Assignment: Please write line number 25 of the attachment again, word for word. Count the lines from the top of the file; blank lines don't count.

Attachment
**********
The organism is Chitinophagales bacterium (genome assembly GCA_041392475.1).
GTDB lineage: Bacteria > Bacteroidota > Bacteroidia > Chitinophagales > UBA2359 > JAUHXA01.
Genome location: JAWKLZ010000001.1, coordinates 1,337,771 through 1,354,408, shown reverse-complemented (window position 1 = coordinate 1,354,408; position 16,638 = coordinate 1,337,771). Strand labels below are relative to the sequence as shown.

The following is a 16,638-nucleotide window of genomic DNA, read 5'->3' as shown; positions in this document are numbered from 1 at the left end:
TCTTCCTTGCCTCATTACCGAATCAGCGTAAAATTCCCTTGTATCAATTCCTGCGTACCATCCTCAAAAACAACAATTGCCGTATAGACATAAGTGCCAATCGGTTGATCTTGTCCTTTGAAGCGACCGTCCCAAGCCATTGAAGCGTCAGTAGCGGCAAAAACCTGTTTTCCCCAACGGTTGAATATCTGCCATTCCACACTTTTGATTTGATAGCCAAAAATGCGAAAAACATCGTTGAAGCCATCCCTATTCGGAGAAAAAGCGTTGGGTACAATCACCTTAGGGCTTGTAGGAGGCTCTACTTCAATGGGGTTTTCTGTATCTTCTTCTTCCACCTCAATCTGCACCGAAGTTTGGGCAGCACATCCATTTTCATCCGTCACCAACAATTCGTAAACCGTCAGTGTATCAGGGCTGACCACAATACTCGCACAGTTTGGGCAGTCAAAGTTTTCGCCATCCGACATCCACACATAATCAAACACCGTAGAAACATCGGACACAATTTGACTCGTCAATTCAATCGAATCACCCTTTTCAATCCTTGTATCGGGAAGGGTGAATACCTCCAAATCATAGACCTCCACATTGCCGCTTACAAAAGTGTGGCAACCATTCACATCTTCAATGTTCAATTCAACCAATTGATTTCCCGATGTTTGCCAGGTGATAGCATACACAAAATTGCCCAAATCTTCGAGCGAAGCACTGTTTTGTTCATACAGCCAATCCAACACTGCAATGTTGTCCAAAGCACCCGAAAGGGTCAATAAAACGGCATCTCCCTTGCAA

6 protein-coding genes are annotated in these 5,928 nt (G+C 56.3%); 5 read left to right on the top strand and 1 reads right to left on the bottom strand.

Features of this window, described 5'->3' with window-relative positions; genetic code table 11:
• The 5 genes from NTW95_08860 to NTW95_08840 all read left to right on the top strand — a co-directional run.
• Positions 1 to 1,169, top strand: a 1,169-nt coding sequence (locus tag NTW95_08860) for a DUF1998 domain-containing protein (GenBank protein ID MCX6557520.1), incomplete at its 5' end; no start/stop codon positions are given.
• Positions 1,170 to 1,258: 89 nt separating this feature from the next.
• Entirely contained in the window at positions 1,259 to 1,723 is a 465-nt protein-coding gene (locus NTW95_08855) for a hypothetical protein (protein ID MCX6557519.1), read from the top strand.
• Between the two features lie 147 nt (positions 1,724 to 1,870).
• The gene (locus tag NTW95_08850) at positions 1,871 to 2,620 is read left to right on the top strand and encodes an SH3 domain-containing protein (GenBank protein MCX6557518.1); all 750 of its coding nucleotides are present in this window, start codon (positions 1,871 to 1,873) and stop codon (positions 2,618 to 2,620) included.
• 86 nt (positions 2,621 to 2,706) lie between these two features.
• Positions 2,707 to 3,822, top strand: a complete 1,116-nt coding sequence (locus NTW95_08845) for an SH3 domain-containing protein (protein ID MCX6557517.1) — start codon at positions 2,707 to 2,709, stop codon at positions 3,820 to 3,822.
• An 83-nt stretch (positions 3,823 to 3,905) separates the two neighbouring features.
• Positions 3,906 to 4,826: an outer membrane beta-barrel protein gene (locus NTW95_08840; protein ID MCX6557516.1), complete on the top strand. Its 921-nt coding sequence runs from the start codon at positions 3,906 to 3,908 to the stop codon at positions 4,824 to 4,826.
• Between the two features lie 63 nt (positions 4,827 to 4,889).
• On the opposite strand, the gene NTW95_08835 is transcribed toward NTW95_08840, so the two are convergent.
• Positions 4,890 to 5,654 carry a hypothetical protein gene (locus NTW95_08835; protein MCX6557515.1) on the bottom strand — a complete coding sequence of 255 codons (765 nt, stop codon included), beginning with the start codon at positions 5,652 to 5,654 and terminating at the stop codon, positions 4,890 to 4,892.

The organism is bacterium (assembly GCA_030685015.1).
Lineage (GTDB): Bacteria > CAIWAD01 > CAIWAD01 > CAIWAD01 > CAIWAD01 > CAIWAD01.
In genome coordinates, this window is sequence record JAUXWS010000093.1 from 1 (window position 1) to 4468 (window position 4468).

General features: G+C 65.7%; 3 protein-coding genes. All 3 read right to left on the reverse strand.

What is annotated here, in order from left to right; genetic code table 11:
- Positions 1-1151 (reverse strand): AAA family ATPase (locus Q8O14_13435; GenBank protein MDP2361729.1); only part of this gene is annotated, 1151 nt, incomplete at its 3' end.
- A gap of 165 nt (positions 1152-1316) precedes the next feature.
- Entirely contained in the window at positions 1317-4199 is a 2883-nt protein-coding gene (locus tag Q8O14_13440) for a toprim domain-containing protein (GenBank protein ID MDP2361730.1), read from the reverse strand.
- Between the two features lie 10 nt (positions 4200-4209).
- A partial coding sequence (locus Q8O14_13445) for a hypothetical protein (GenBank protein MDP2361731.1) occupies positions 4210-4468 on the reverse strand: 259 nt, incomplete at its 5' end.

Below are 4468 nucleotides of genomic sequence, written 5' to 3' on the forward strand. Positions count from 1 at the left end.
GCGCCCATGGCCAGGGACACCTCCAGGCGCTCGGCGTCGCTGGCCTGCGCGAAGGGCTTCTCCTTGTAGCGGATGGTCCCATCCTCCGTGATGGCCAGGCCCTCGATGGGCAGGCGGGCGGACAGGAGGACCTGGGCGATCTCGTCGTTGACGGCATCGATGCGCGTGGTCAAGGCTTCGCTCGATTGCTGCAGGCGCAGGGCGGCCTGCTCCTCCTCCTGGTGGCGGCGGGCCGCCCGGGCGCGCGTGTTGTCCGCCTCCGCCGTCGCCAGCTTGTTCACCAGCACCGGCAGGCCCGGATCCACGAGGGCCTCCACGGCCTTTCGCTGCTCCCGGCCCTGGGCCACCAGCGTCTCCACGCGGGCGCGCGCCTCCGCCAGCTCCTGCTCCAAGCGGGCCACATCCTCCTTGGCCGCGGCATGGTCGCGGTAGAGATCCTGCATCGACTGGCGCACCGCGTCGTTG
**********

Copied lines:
What is annotated here, in order from left to right; genetic code table 11: